David Brooks | A Practical Guide to Building Trust – The New York Times

Opinion Columnist

“Distrust is a cancer eating away at our society. It magnifies enmity, stifles cooperation and fuels conspiracy thinking. So the question is, how do you build trust?

Within organizations, trust is usually built by leaders who create environments that encourage people to behave with integrity, competence and benevolence.

That’s not just a matter of character, but of having the right practical skills — knowing what to do in complex situations to make people feel respected and safe. Here are some practices leaders have used in their companies and organizations to build trust:

Assume excellence. The more you monitor your employees’ behavior, the more distrusted they will feel and the more distrustful they will become. Leaders who trust their employees may tell them what to do, but they let them manage their own schedules and fulfill their responsibilities in their own ways. In the 1980s, Hewlett-Packard allowed engineers to take equipment home without a lot of formal paperwork, because they had confidence they would bring the stuff back.”

David Lindsay Jr.

David Lindsay Jr.Hamden, CT | NYT Comment:

Thank you David Brooks for another deep and challenging column. I see the paparazzi commentors here are furious that you don’t finger the Republicans, but they miss the the clear waters, in their pain and anger. Here is one of my favorite of your paragraphs: “Answer distrust with trust. People who have learned to be distrusting will resist your friendship because they assume you will eventually betray them. If you keep showing up for them after they have rejected you, it will eventually change their lives.” This wisdom alone is priceless. I inherited from my father, his six volume biography “Abraham Lincoln” by Carl Sandburg, and eventually, I read all six books. I then new Abraham Lincom better than I knew anyone in my own family. The paragraph above captures Lincoln’s political genius. He was mistreated many times in politics, and in every case reported by Sandburg, Lincoln turned the other cheek, and amazed his critics and enemies, by his willingness to foregive and forget, and reach out with kindness or helpfulness. It was two scoundrels who had betrayed him before, whom he treated with kindness, who allowed him to become the candiate for president of his new Republican party, at its ugly and divided convention. There are hundreds of examples of this advice, Answer distrust with trust, in the life of Abraham Lincoln.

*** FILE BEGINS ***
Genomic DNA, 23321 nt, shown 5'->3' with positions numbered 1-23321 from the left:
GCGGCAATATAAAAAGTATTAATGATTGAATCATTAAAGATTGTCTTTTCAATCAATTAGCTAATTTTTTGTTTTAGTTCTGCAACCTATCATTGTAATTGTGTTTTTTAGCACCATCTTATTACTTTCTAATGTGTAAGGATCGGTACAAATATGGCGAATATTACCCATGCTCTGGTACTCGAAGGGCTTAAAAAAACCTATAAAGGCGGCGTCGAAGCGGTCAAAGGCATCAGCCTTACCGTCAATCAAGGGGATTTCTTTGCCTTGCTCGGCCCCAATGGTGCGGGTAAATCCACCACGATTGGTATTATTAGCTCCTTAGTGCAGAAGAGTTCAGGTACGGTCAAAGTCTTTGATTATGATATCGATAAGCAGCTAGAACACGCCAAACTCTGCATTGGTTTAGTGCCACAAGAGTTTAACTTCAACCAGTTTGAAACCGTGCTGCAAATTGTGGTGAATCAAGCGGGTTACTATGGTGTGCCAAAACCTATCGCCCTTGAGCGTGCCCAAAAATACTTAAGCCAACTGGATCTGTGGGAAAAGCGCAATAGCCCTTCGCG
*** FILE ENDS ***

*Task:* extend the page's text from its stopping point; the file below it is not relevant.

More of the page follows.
David Lindsay Jr is the author of the Tay Son Rebellion about 18th century Vietnam, and blogs at InconvenientNews.Net.

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